Stay Within The Eligibility Window
While the period varies from state to state, typically, there is a range of anywhere between 26-52 weeks that you are eligible. The unemployment office might disqualify you after this time frame passes.
Submit Weekly Requests
Again, this might change based on your location. However, most states require you to submit a weekly request for benefits. When you submit your request, you might have to provide information regarding the above requirements.
What Would Disqualify You for Unemployment Benefits?
Unfortunately, breaking any of these requirements could cause you to lose your unemployment benefits. Refusing to engage in job searching activity, or rejecting viable jobs can result in an investigation into your activity which might end with you being dropped for benefits. If you progress out of the allotted timeframe (between 26-52 weeks) then you will also likely lose out on your benefits. Failing to submit your weekly request will also result in disqualification.
Other than these things, there is another reason you could be dropped from unemployment benefits. If you begin working, especially full-time work, it is likely your benefits will be either stopped or decreased. If it is discovered you began working and still tried to receive benefits, you will also likely be dropped. On top of that, there are also other consequences you should be aware of.
Do You Have To Report Any Work To The Unemployment Office?
As mentioned earlier, yes, you do have to report any work you are paid for to the unemployment office. If you do not, and it is discovered, you will almost definitely be dropped from benefits. However, more than that, you could face legal trouble as well. If you lie to the unemployment office about your income, you can be criminally prosecuted. There is also a chance that you will have to pay back the money you got, as well as a 15% charge on top.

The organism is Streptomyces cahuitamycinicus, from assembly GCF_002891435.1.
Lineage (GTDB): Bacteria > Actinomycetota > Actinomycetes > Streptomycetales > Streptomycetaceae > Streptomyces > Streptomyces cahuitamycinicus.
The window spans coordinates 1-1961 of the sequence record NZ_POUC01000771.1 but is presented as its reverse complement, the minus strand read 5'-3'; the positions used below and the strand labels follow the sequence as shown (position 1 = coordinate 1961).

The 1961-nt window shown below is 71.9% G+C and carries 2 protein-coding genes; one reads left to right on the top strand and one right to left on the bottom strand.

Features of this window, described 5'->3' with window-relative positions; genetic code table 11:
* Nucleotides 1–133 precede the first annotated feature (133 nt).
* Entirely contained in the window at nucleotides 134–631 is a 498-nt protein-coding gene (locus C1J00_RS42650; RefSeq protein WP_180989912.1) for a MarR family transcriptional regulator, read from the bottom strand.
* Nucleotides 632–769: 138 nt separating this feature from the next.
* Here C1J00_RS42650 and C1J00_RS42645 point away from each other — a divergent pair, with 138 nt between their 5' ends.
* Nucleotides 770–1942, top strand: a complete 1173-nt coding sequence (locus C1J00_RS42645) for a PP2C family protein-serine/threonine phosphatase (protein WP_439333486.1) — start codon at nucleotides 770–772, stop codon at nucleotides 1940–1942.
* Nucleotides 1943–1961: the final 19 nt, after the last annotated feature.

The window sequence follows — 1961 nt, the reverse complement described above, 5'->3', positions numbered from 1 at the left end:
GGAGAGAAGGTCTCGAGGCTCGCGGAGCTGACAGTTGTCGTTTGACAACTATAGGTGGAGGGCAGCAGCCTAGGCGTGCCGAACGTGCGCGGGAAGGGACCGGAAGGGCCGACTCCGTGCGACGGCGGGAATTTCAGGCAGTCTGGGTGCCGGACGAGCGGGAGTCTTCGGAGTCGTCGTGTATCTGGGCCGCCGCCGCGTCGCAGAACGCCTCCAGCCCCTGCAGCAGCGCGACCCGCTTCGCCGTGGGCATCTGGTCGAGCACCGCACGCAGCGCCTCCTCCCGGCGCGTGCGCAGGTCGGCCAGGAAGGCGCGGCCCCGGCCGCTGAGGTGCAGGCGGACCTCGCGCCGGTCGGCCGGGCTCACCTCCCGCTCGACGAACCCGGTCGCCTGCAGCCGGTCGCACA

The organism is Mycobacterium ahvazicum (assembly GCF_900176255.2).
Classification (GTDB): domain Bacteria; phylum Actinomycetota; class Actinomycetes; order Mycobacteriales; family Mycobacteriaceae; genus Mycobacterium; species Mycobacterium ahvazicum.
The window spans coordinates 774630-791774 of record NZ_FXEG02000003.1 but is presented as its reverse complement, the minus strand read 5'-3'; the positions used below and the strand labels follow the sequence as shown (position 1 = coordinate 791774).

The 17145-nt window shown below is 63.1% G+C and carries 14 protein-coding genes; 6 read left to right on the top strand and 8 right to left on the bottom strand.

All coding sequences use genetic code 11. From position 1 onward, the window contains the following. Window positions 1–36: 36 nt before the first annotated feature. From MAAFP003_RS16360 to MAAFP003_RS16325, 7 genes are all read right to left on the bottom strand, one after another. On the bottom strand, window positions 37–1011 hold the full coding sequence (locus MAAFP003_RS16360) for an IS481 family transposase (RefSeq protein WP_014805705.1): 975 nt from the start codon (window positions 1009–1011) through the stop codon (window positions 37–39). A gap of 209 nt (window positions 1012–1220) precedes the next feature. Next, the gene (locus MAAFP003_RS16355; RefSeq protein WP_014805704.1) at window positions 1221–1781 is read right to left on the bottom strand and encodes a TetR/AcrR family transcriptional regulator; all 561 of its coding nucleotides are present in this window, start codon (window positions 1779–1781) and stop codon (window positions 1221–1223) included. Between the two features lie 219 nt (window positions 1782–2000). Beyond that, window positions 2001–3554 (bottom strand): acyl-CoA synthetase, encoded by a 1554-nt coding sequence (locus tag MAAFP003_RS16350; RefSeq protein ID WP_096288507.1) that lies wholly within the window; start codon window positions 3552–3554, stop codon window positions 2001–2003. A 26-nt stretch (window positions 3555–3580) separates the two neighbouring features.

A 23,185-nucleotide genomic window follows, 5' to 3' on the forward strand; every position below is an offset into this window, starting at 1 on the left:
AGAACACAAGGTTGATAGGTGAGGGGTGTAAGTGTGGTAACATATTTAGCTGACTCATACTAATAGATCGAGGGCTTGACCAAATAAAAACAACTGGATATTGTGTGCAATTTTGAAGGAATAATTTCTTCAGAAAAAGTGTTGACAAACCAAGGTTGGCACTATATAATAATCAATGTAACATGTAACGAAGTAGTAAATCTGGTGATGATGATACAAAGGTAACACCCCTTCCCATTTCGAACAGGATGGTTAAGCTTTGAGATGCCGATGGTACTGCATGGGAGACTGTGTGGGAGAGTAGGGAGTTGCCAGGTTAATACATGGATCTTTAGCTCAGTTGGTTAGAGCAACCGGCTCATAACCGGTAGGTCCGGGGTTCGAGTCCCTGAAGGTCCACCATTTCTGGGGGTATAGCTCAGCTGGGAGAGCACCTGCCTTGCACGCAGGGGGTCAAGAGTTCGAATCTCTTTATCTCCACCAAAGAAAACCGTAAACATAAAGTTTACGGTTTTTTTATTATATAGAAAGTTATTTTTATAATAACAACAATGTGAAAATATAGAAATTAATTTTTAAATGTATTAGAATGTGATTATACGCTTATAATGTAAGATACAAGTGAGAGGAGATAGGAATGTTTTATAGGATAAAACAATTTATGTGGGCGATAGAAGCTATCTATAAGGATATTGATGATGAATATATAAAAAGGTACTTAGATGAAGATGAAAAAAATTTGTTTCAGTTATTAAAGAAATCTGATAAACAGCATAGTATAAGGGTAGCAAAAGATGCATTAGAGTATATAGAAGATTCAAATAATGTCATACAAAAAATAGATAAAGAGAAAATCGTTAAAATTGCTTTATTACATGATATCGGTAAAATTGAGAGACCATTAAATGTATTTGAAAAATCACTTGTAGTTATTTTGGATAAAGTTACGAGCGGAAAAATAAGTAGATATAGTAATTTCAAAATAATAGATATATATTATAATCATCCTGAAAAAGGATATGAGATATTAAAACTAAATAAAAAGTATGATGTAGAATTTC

In all, unemployment benefits are a great resource when you are in between jobs. Utilizing it to help keep you afloat is what it is there for! But, if you can’t keep up with the requirements, or you take too long to find a new job, you might be disqualified for unemployment benefits. Keep an eye on the requirements to make sure you are taking care of everything you need to while on unemployment to ensure you can keep the benefits! If you have more questions about unemployment benefits and what might disqualify you from keeping them, give our team a call today at 833-272-3631! We can help you figure out whether or not you’re eligible for unemployment and how you can make the most of the time you have receiving your benefits. Get in touch today and we can get started. You can also take our free Unemployment Calculator below to estimate qualification and weekly benefits.